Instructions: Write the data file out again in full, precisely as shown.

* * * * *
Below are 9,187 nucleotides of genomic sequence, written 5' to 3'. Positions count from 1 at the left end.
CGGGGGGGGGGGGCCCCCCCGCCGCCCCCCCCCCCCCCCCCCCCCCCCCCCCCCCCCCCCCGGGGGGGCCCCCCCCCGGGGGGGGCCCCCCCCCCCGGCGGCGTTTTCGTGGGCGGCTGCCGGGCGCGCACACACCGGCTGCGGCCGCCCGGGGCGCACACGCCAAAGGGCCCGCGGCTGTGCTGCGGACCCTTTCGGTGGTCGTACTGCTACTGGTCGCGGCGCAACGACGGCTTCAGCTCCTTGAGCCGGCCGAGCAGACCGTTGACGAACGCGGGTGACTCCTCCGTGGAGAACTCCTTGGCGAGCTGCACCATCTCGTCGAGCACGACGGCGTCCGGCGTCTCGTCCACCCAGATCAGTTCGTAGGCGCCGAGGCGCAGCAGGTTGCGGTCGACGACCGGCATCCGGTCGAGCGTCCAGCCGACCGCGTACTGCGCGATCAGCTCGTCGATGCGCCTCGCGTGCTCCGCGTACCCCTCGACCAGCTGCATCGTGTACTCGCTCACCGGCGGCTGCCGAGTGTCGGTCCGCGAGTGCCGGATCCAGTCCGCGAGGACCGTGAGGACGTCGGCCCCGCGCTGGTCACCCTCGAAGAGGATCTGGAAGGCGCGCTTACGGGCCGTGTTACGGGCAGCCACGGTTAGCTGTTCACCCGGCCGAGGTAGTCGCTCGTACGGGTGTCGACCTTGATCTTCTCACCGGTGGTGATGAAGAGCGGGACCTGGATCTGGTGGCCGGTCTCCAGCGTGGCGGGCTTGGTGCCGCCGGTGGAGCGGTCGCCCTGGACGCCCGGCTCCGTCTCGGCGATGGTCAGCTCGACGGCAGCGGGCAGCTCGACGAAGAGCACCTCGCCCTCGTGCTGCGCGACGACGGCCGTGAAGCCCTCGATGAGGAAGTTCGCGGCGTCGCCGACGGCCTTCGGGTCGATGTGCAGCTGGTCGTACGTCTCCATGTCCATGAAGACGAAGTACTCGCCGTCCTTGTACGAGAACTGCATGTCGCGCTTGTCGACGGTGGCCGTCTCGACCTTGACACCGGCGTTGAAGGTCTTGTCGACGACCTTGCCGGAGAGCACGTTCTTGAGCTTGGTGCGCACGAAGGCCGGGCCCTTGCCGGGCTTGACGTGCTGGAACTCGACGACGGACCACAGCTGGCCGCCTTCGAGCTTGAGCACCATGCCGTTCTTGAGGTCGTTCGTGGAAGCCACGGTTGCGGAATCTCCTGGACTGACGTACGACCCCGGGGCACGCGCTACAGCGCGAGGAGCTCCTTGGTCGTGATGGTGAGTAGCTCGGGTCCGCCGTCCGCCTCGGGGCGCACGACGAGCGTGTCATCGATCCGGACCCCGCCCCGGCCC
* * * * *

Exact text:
Below are 9,187 nucleotides of genomic sequence, written 5' to 3'. Positions count from 1 at the left end.
CGGGGGGGGGGGGCCCCCCCGCCGCCCCCCCCCCCCCCCCCCCCCCCCCCCCCCCCCCCCCGGGGGGGCCCCCCCCCGGGGGGGGCCCCCCCCCCCGGCGGCGTTTTCGTGGGCGGCTGCCGGGCGCGCACACACCGGCTGCGGCCGCCCGGGGCGCACACGCCAAAGGGCCCGCGGCTGTGCTGCGGACCCTTTCGGTGGTCGTACTGCTACTGGTCGCGGCGCAACGACGGCTTCAGCTCCTTGAGCCGGCCGAGCAGACCGTTGACGAACGCGGGTGACTCCTCCGTGGAGAACTCCTTGGCGAGCTGCACCATCTCGTCGAGCACGACGGCGTCCGGCGTCTCGTCCACCCAGATCAGTTCGTAGGCGCCGAGGCGCAGCAGGTTGCGGTCGACGACCGGCATCCGGTCGAGCGTCCAGCCGACCGCGTACTGCGCGATCAGCTCGTCGATGCGCCTCGCGTGCTCCGCGTACCCCTCGACCAGCTGCATCGTGTACTCGCTCACCGGCGGCTGCCGAGTGTCGGTCCGCGAGTGCCGGATCCAGTCCGCGAGGACCGTGAGGACGTCGGCCCCGCGCTGGTCACCCTCGAAGAGGATCTGGAAGGCGCGCTTACGGGCCGTGTTACGGGCAGCCACGGTTAGCTGTTCACCCGGCCGAGGTAGTCGCTCGTACGGGTGTCGACCTTGATCTTCTCACCGGTGGTGATGAAGAGCGGGACCTGGATCTGGTGGCCGGTCTCCAGCGTGGCGGGCTTGGTGCCGCCGGTGGAGCGGTCGCCCTGGACGCCCGGCTCCGTCTCGGCGATGGTCAGCTCGACGGCAGCGGGCAGCTCGACGAAGAGCACCTCGCCCTCGTGCTGCGCGACGACGGCCGTGAAGCCCTCGATGAGGAAGTTCGCGGCGTCGCCGACGGCCTTCGGGTCGATGTGCAGCTGGTCGTACGTCTCCATGTCCATGAAGACGAAGTACTCGCCGTCCTTGTACGAGAACTGCATGTCGCGCTTGTCGACGGTGGCCGTCTCGACCTTGACACCGGCGTTGAAGGTCTTGTCGACGACCTTGCCGGAGAGCACGTTCTTGAGCTTGGTGCGCACGAAGGCCGGGCCCTTGCCGGGCTTGACGTGCTGGAACTCGACGACGGACCACAGCTGGCCGCCTTCGAGCTTGAGCACCATGCCGTTCTTGAGGTCGTTCGTGGAAGCCACGGTTGCGGAATCTCCTGGACTGACGTACGACCCCGGGGCACGCGCTACAGCGCGAGGAGCTCCTTGGTCGTGATGGTGAGTAGCTCGGGTCCGCCGTCCGCCTCGGGGCGCACGACGAGCGTGTCATCGATCCGGACCCCGCCCCGGCCC